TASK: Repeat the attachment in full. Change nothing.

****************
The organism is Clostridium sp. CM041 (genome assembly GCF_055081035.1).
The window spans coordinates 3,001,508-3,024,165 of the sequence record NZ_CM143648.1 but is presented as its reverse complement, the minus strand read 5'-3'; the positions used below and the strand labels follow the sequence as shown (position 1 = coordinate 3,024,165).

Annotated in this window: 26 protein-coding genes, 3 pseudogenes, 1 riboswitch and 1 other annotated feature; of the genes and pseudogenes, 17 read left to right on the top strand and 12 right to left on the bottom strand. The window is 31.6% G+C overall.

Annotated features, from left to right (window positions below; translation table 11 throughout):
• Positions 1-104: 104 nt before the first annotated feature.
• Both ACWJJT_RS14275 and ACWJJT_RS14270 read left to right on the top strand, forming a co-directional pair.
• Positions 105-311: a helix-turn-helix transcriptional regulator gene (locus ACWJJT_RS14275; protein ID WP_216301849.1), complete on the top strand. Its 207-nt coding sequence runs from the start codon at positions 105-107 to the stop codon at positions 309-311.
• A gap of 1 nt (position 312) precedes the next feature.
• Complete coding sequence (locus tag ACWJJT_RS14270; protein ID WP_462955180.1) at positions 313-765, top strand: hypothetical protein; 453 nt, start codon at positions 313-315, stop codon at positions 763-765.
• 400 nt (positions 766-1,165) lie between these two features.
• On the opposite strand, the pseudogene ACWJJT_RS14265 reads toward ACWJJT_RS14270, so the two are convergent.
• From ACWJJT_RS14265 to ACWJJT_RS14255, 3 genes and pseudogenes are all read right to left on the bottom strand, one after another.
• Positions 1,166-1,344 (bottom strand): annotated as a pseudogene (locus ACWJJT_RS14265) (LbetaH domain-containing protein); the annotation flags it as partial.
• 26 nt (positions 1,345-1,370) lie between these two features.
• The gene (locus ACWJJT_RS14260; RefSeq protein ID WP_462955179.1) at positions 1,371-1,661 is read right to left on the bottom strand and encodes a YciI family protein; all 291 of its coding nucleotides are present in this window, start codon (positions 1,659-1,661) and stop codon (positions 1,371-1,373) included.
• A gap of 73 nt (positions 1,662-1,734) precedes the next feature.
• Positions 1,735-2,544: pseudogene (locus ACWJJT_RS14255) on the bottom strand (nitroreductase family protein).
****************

The organism is Clostridium sp. CM041 (genome assembly GCF_055081035.1).
The window spans coordinates 3,001,508-3,024,165 of the sequence record NZ_CM143648.1 but is presented as its reverse complement, the minus strand read 5'-3'; the positions used below and the strand labels follow the sequence as shown (position 1 = coordinate 3,024,165).

Annotated in this window: 26 protein-coding genes, 3 pseudogenes, 1 riboswitch and 1 other annotated feature; of the genes and pseudogenes, 17 read left to right on the top strand and 12 right to left on the bottom strand. The window is 31.6% G+C overall.

Annotated features, from left to right (window positions below; translation table 11 throughout):
• Positions 1-104: 104 nt before the first annotated feature.
• Both ACWJJT_RS14275 and ACWJJT_RS14270 read left to right on the top strand, forming a co-directional pair.
• Positions 105-311: a helix-turn-helix transcriptional regulator gene (locus ACWJJT_RS14275; protein ID WP_216301849.1), complete on the top strand. Its 207-nt coding sequence runs from the start codon at positions 105-107 to the stop codon at positions 309-311.
• A gap of 1 nt (position 312) precedes the next feature.
• Complete coding sequence (locus tag ACWJJT_RS14270; protein ID WP_462955180.1) at positions 313-765, top strand: hypothetical protein; 453 nt, start codon at positions 313-315, stop codon at positions 763-765.
• 400 nt (positions 766-1,165) lie between these two features.
• On the opposite strand, the pseudogene ACWJJT_RS14265 reads toward ACWJJT_RS14270, so the two are convergent.
• From ACWJJT_RS14265 to ACWJJT_RS14255, 3 genes and pseudogenes are all read right to left on the bottom strand, one after another.
• Positions 1,166-1,344 (bottom strand): annotated as a pseudogene (locus ACWJJT_RS14265) (LbetaH domain-containing protein); the annotation flags it as partial.
• 26 nt (positions 1,345-1,370) lie between these two features.
• The gene (locus ACWJJT_RS14260; RefSeq protein ID WP_462955179.1) at positions 1,371-1,661 is read right to left on the bottom strand and encodes a YciI family protein; all 291 of its coding nucleotides are present in this window, start codon (positions 1,659-1,661) and stop codon (positions 1,371-1,373) included.
• A gap of 73 nt (positions 1,662-1,734) precedes the next feature.
• Positions 1,735-2,544: pseudogene (locus ACWJJT_RS14255) on the bottom strand (nitroreductase family protein).